My two must-have DVD releases for February 22 are Twentieth Century and Leave Her to Heaven.
Columbia/Sony's DVD of Twentieth Century is nothing special: no extras, hideous cover art, and a so-so print of the film (the negative is lost). Still, it's a decent transfer, and the film itself is so very, very, very funny. Exhausting, because unlike most screwball comedies there are no sensible people, at least not in prominent roles; there's no Cary Grant or Joel McRea to be the voice of sanity. Instead everybody's a lunatic, not counting the one character who's an actual lunatic (Etienne Girardot as the religious fanatic putting "REPENT!" stickers all over the train), and while John Barrymore of course gives the most insanely hammy performance in movie history, the others almost keep up with him. It is, as I've said, exhausting, and the central relationship is truly creepy, but it is one of the funniest movies ever made.
It's also an example of the advantages of "Pre-Code" movies (it was made just before the studios started strictly enforcing the Hays Code). In a previous post, I mentioned that Pre-Code movies aren't always all they're cracked up to be, but this is one of many exceptions to my over-generalization. Post-Code, they could just about have gotten away with most of the insinuations about Oscar and Lily's affair (though probably not the bit where Roscoe Karns sees Carole Lombard's boat-shaped bed and asks whether Barrymore was "rowing" last night). What they couldn't have gotten away with was the way the movie, like the play it's based on, constantly makes fun of religion. Indeed, most of the jokes about religious fundamentalism and showbiz types dabbling in religion (Barrymore, anticipating Mel Gibson, wants to produce the Passion as a big-budget spectacular) haven't dated at all. Which should provide a comforting feeling for anyone who feels that these things are new and worrisome.
I think my favorite shot in the movie is the one just after Barrymore meets the two German Passion players (including Herman Bing, father of Metropolitan Opera impresario Rudolf Bing). In a single take, Walter Connolly pushes them out of the stateroom, turns back to Barrymore, pushes him into his seat, and pours out his heart: "O.J., listen, I know you won't believe this, but I'm more than an employee -- I'm the best friend you've got... I'm not gonna let you get mixed up with any phony art." What I love about the shot is that the composition is, in film-school terms, totally wrong: Connolly and Barrymore wind up bunched together in the left-hand corner of the frame, with empty space in the rest of the frame. What clearly happened, as with many of the shots in the film, is that Howard Hawks liked the spontaneous quality of the acting in that take, and left it as was, with no "coverage," no editing. No studio would let a shot like that get by today; they'd have sensible compositions, lots of cutting back and forth between characters, and they'd drain all the life out of the scene.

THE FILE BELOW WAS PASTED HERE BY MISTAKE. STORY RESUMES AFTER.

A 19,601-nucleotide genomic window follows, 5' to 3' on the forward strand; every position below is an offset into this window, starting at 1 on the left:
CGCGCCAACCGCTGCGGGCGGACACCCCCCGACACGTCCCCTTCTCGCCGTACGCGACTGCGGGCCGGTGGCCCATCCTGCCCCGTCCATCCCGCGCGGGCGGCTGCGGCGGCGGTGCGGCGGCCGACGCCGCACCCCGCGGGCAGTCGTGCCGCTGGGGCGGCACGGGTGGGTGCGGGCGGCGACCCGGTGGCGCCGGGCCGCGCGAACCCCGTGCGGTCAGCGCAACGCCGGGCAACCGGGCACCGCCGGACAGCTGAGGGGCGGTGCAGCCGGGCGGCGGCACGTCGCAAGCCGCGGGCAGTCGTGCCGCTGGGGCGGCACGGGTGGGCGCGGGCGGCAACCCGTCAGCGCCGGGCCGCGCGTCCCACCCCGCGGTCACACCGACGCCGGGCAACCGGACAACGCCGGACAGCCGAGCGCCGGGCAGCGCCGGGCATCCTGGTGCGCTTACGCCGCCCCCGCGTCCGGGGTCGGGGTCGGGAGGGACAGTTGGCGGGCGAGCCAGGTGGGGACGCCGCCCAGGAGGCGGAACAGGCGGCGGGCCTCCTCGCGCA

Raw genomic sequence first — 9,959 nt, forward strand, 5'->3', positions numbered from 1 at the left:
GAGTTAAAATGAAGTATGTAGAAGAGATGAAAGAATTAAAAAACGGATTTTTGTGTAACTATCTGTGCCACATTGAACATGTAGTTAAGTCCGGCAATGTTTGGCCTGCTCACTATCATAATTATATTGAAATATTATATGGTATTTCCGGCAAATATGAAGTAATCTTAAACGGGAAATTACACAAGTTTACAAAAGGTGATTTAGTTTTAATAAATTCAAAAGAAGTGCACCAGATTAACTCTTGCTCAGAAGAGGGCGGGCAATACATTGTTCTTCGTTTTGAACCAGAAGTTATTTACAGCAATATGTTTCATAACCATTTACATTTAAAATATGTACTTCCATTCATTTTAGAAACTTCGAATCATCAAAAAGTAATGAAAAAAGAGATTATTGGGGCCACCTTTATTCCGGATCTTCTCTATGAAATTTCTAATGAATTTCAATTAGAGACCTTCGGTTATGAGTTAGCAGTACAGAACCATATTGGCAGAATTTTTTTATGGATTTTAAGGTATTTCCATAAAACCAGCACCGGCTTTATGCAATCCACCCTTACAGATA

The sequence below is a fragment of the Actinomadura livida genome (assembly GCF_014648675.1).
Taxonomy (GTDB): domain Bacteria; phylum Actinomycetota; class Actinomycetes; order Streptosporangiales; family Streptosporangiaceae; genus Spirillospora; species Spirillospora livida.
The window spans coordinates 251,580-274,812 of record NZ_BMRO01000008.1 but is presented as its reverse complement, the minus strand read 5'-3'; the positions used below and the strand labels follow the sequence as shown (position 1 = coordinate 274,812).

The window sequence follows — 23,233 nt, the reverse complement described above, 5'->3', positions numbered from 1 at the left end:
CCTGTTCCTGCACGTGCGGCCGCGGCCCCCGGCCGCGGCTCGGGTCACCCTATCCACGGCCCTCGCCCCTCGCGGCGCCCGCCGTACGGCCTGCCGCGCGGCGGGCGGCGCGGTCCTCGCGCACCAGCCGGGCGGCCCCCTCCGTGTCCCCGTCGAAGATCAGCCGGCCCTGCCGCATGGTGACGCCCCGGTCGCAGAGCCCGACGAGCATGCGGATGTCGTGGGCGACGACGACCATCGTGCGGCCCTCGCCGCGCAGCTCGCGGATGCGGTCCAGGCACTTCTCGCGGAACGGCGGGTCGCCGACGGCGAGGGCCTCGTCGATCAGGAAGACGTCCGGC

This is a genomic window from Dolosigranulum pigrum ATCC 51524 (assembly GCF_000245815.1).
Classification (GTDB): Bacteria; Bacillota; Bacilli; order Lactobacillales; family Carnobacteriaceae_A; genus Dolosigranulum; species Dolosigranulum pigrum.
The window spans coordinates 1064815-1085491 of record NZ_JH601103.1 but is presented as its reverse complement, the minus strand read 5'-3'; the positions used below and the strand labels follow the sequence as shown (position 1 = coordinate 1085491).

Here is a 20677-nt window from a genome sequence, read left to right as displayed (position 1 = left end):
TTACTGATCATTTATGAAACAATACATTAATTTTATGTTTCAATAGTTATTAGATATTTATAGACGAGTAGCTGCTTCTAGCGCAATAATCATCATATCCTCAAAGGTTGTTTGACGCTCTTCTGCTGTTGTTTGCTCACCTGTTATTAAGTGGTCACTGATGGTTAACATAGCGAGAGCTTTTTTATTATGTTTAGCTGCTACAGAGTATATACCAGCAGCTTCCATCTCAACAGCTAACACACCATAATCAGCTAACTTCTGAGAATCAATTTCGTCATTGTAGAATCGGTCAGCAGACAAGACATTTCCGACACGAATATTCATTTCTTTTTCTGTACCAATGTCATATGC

Leave Her to Heaven is one I haven't seen since I was a kid, but I always liked it, despite the implausible nature of the story (not the Freudian psycho-killer stuff; I mean the fact that two women who look like Gene Tierney and Jeanne Crain are fighting over Cornel Wilde, for Pete's sake). From what I've seen of the DVD so far, it's a great transfer and the Fox Technicolor looks jaw-dropping.
Gene Tierney in Technicolor sort of reminds me of what Pauline Kael said about Candace Bergen in some early '70s movie, to the effect that she was so beautiful she seemed like a science-fiction space creature. I don't really get the fuss about Bergen, but Gene Tierney, in these '40s movies, fits that description very well: she's so beautiful, and Fox's use of Technicolor so gorgeously artificial, that she looks like she's from another planet, albeit a planet of very good-looking people. I remember that when I saw Lubitsch's Heaven Can Wait on a big screen (that movie, by the way, is being prepared for DVD release by Criterion) there were actual gasps from the audience when she made her first appearance.